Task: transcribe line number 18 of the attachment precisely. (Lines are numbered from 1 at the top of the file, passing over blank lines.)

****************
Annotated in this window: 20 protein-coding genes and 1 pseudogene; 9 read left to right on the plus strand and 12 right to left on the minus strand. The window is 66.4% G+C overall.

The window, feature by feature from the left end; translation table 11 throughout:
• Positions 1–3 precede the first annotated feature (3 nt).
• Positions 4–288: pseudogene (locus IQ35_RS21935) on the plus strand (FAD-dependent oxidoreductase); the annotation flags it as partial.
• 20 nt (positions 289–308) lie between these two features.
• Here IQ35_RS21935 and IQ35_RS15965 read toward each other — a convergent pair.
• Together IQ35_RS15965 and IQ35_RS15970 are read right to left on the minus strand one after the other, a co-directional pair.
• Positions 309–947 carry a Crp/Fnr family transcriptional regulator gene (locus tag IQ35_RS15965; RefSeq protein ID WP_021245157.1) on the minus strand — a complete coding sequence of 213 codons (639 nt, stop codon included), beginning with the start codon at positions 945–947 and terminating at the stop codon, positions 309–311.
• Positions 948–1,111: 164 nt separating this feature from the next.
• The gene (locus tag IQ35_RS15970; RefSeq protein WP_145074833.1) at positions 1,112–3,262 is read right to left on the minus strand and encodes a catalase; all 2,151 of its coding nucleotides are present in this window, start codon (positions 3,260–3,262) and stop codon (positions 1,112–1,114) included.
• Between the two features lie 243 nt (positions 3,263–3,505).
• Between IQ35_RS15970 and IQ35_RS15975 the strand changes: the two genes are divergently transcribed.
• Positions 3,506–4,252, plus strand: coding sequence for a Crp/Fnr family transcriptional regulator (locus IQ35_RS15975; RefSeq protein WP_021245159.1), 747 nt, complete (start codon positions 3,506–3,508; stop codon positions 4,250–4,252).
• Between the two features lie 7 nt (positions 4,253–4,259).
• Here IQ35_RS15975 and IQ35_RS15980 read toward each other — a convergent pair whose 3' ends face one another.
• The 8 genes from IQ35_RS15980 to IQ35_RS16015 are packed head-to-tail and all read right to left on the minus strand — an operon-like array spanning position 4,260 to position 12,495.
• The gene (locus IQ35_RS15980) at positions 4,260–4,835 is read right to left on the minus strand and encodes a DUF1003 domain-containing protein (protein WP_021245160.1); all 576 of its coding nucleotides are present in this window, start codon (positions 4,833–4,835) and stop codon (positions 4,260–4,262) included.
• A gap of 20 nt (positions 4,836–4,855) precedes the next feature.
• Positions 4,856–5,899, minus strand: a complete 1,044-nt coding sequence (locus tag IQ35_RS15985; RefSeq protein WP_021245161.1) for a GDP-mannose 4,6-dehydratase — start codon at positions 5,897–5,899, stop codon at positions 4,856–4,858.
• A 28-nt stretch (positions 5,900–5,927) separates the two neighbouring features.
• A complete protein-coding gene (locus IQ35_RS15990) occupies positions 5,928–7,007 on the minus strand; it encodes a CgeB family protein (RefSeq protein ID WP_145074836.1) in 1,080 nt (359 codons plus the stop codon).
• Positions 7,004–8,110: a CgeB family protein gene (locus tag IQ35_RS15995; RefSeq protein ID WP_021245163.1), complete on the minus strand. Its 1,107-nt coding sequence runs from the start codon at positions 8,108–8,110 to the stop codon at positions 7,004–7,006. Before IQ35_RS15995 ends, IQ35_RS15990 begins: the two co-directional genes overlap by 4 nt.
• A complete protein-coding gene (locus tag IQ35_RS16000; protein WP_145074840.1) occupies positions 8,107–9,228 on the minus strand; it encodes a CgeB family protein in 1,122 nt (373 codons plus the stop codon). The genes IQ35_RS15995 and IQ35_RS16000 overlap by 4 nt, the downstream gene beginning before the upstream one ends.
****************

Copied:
• A gap of 20 nt (positions 4,836–4,855) precedes the next feature.